Bhagavad Gita, Chapter 3 verse 34: Attraction and aversion are located in the object of that sense. Let no man come under their sway for both indeed are enemies besetting his path.
This verse harkens back to my commentary on attachment in 2.39.
Within the object lies its attractive or aversive qualities. The weak mind fails to experience the contented Self as separate from activity and consequently, sees the potential for happiness in the object's attractive qualities. [Where, in fact, happiness lies within contentment. 'For one lacking in peace of mind how can there be happiness' (2.66)?]. Through the office of incessant desire for happiness we become attached to the object's attractive qualities and the happiness it promises, reinforcing bondage, overshadowing the Self and retarding evolution.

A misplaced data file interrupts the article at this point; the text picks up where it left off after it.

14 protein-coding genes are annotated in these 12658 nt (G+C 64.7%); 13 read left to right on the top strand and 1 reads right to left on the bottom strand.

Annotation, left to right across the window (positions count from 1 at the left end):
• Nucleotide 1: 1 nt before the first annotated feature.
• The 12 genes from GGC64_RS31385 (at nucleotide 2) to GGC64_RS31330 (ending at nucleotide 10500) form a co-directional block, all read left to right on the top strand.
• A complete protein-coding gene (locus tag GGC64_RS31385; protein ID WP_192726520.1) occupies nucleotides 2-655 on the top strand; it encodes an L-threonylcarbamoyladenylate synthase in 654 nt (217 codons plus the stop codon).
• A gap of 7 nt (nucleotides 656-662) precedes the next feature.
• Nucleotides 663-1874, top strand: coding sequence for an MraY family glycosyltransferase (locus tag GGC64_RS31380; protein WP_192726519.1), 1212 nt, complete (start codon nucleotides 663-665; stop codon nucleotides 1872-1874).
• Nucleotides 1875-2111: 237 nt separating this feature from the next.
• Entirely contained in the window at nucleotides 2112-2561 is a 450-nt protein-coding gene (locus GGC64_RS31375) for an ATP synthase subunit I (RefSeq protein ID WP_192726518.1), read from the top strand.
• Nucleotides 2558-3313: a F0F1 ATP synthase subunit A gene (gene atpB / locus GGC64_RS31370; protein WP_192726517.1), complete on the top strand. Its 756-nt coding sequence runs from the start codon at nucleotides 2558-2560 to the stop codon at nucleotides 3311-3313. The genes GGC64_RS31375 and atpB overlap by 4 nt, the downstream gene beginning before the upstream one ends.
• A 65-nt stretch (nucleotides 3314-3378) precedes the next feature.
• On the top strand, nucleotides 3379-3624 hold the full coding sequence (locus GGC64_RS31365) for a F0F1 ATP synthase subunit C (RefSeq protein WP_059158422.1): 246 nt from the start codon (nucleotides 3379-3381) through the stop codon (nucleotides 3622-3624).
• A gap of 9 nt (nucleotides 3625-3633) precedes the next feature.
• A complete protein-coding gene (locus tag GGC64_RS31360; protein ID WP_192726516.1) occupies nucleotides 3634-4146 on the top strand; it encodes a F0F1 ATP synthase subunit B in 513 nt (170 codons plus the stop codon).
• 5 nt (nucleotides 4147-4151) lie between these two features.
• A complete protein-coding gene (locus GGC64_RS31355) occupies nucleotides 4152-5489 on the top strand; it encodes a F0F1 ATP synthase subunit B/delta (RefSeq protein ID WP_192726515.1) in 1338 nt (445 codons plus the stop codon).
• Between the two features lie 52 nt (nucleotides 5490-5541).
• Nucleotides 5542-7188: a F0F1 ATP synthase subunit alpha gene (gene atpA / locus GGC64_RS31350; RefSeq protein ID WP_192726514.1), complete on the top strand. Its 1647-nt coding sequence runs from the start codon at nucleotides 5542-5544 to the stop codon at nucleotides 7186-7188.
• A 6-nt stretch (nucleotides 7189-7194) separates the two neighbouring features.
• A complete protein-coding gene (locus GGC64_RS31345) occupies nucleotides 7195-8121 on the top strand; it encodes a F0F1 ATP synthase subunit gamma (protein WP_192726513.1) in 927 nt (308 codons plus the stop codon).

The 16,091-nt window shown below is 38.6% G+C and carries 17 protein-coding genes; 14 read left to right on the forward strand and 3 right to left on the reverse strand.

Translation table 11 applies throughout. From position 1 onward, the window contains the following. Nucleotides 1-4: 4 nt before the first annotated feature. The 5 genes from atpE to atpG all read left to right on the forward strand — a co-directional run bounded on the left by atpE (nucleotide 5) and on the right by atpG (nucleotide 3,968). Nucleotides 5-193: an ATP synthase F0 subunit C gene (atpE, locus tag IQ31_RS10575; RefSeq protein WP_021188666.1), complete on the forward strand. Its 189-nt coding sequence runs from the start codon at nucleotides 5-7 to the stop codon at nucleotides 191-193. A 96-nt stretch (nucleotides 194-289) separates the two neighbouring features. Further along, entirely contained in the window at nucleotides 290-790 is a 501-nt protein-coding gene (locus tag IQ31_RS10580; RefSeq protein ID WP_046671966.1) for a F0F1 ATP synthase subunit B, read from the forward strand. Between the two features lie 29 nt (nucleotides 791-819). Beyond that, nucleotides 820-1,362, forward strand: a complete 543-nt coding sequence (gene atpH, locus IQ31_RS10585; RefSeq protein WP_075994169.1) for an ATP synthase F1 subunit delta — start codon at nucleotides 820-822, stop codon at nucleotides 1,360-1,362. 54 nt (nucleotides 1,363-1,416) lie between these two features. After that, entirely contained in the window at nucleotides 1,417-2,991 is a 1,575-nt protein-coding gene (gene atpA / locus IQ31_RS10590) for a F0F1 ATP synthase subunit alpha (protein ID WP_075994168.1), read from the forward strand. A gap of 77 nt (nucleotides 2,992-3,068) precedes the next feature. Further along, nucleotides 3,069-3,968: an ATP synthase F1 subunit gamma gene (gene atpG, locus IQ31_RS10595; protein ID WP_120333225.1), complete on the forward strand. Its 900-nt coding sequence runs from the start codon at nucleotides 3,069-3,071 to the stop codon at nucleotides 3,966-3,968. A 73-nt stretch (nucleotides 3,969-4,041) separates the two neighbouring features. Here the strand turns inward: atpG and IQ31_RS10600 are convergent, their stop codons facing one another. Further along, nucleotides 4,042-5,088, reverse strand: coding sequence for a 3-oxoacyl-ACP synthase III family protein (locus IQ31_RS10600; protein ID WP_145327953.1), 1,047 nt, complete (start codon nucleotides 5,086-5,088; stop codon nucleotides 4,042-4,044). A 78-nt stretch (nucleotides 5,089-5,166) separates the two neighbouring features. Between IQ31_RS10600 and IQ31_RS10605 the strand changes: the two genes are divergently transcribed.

The same is true for aversive qualities, for example, snake bite. Fear overshadows the steady nature of Self and we become obsessed with dealing with the situation — that is, dealing with the snake and/or its bite — losing balance of mind (2.48), dampening our ability to effectively address the situation with skillful actions (2.50). On the other hand, cool heads — minds influenced by unbounded contented Self (2.61) — prevail.
'For both indeed are enemies besetting his path' of dharma. Attraction and aversion overshadow the Self and throw us off our evolutionary path to higher levels of spiritual and material wellbeing.
copyright commentary Keith R Parker 2021.